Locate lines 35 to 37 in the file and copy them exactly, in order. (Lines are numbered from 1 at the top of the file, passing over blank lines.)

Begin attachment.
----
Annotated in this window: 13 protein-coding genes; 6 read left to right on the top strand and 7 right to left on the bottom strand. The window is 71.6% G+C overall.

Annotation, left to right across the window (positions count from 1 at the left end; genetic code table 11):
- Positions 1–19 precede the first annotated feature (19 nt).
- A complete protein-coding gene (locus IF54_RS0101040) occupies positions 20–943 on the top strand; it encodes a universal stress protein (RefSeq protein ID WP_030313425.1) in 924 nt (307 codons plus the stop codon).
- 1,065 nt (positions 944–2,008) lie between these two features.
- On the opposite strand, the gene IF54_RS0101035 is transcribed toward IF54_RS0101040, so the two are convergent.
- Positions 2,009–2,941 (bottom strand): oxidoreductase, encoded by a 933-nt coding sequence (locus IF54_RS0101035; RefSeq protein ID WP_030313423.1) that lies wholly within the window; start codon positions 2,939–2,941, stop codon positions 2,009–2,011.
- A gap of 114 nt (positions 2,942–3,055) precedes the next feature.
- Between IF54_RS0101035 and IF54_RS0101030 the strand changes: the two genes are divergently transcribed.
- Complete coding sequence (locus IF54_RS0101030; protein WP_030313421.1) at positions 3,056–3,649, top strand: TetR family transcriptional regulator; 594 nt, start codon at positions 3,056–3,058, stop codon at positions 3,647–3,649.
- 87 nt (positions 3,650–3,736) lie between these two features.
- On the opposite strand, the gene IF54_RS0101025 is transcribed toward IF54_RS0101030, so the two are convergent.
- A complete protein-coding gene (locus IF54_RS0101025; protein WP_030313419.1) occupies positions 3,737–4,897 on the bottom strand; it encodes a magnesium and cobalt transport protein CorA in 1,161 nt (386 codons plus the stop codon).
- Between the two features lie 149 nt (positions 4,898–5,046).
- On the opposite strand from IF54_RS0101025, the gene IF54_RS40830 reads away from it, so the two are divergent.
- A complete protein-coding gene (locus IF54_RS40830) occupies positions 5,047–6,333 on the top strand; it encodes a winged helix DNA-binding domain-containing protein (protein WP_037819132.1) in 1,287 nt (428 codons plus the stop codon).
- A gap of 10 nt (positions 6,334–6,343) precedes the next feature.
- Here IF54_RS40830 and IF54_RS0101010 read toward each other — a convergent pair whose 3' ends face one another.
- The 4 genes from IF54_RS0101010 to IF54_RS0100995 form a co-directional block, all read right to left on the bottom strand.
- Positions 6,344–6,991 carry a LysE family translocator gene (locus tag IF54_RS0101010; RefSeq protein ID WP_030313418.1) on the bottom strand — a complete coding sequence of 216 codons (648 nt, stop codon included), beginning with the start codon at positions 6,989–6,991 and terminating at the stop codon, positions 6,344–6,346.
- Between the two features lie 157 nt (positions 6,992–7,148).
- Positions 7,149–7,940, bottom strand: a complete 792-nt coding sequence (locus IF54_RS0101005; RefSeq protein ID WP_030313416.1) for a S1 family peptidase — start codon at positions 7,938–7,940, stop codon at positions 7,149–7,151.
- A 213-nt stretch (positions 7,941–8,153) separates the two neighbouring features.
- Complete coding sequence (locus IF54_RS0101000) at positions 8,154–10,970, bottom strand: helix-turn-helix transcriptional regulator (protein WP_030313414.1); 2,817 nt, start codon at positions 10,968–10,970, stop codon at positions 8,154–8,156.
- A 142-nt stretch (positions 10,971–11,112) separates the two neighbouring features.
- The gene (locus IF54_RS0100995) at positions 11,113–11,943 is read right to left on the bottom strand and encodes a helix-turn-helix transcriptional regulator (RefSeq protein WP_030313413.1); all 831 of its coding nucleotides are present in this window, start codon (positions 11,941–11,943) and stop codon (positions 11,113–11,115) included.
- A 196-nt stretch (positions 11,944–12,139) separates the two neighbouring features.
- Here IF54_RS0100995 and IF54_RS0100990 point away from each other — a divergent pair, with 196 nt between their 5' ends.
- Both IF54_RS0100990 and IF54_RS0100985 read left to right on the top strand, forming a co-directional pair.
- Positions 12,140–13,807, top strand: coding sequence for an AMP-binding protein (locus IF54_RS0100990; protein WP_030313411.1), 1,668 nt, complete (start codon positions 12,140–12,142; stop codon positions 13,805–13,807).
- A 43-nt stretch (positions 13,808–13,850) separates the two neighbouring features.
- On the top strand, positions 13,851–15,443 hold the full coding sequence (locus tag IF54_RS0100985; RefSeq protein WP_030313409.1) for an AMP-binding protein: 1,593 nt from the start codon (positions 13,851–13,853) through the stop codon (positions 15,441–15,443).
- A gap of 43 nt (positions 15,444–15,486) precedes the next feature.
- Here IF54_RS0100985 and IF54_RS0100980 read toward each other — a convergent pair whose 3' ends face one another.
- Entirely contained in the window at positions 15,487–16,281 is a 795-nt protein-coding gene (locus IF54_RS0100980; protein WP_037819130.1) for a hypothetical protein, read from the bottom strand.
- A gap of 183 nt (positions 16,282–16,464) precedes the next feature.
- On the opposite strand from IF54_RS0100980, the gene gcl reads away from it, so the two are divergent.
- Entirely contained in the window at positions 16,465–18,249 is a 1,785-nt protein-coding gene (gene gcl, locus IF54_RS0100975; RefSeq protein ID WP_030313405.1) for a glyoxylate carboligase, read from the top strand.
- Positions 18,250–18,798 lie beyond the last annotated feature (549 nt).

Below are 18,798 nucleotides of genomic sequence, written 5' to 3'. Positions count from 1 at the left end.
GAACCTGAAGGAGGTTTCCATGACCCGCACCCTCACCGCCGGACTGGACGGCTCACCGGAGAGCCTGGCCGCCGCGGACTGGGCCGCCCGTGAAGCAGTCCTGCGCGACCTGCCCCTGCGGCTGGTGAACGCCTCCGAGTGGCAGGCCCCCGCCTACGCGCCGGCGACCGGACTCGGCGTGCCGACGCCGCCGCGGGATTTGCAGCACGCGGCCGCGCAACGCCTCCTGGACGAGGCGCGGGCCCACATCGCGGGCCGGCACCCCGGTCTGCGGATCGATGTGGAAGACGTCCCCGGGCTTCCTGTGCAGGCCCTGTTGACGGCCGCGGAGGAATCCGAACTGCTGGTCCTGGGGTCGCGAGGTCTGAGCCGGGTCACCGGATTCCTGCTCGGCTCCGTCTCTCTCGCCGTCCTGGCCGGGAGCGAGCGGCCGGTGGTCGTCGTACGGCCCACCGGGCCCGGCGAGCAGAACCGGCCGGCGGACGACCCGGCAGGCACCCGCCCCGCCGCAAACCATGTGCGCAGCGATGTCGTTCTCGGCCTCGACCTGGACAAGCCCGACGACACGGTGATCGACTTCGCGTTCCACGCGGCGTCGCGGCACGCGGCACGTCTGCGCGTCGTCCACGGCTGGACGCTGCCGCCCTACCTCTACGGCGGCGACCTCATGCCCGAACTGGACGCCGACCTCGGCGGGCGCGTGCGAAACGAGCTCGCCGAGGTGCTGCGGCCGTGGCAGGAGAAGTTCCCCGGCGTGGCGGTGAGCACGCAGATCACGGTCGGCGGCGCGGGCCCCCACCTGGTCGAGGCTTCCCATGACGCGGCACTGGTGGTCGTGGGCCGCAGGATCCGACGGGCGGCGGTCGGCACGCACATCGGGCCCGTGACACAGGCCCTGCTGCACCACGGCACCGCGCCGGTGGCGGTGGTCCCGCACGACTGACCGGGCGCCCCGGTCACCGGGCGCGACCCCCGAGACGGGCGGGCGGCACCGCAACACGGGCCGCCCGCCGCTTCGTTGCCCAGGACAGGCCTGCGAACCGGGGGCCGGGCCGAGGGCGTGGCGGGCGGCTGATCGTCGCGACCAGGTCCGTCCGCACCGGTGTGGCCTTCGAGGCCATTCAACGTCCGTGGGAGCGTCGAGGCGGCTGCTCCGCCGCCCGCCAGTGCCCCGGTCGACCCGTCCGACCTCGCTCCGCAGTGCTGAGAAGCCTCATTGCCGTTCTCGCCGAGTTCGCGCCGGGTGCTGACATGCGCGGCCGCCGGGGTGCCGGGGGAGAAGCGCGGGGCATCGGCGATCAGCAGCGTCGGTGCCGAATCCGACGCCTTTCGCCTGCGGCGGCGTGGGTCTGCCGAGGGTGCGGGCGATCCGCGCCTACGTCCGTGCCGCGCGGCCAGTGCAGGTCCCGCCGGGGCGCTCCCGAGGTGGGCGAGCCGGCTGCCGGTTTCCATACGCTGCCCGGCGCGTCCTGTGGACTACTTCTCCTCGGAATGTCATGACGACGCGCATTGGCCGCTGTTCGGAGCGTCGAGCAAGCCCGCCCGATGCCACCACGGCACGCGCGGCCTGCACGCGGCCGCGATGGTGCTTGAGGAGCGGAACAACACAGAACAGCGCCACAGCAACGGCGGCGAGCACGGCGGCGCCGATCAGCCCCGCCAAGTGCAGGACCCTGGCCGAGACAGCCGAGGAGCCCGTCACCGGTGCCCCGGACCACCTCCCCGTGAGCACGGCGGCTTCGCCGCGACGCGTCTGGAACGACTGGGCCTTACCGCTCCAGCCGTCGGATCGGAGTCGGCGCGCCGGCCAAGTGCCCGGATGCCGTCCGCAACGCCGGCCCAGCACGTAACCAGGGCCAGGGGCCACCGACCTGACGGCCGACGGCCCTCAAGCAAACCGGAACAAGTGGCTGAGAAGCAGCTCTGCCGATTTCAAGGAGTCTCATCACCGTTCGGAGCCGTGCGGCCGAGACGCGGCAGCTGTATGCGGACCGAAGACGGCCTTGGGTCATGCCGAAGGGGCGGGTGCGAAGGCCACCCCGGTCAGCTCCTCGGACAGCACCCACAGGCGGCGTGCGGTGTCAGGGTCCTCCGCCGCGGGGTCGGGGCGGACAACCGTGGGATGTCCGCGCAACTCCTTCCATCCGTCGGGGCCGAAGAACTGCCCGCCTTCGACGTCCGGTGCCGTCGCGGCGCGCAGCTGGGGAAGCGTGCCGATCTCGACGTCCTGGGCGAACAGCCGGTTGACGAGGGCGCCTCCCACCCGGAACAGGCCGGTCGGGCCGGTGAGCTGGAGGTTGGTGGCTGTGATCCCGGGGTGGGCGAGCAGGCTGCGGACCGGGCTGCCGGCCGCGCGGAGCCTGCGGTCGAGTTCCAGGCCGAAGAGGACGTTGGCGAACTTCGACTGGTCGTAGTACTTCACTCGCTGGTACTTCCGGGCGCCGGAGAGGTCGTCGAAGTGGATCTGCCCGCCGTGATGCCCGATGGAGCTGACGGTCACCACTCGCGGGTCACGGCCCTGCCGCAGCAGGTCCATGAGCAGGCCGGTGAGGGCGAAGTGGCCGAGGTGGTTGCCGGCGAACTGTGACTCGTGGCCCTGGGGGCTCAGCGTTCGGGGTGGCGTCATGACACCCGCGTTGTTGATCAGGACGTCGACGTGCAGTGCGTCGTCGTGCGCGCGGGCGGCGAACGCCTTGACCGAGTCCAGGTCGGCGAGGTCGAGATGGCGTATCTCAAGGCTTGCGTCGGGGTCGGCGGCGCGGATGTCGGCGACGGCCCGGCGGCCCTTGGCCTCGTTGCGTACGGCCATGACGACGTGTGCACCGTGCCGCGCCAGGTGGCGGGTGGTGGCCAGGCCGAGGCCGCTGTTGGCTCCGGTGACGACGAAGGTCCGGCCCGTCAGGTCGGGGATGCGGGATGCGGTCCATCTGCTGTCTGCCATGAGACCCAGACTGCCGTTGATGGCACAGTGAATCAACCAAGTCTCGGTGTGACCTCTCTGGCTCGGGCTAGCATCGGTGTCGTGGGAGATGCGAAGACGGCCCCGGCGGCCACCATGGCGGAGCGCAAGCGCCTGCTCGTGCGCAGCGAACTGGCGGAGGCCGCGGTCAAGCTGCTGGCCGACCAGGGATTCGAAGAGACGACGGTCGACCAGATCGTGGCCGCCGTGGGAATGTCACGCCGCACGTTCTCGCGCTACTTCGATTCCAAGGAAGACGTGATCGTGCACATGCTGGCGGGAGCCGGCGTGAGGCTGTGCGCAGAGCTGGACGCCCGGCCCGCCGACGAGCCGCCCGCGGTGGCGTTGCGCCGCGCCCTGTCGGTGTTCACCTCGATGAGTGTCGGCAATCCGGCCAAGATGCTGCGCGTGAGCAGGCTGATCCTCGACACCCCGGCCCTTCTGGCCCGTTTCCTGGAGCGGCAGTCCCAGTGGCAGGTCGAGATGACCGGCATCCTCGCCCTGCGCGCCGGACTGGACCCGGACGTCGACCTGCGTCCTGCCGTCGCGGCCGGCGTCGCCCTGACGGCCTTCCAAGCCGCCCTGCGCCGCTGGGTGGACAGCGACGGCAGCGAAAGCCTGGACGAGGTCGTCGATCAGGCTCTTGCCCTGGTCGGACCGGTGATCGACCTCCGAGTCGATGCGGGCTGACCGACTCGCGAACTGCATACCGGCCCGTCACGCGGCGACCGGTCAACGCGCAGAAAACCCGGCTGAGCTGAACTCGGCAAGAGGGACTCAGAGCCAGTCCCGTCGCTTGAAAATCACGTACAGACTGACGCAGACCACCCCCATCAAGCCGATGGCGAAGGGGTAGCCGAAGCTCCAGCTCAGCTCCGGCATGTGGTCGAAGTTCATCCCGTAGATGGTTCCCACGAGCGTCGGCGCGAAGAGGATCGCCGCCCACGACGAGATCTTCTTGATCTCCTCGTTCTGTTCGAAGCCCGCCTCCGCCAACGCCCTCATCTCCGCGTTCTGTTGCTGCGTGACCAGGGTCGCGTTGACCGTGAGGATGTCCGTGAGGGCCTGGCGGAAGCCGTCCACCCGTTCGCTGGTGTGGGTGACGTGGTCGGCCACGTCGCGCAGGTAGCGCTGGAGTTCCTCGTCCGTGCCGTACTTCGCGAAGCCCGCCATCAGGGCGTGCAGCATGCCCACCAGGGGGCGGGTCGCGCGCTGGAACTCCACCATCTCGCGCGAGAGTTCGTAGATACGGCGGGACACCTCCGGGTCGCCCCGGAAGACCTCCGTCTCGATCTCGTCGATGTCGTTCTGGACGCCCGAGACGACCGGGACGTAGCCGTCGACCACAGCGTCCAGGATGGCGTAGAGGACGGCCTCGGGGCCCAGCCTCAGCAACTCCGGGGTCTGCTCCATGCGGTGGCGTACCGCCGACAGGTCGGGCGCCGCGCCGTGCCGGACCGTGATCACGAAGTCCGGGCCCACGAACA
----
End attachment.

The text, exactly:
- Entirely contained in the window at positions 15,487–16,281 is a 795-nt protein-coding gene (locus IF54_RS0100980; protein WP_037819130.1) for a hypothetical protein, read from the bottom strand.
- A gap of 183 nt (positions 16,282–16,464) precedes the next feature.
- On the opposite strand from IF54_RS0100980, the gene gcl reads away from it, so the two are divergent.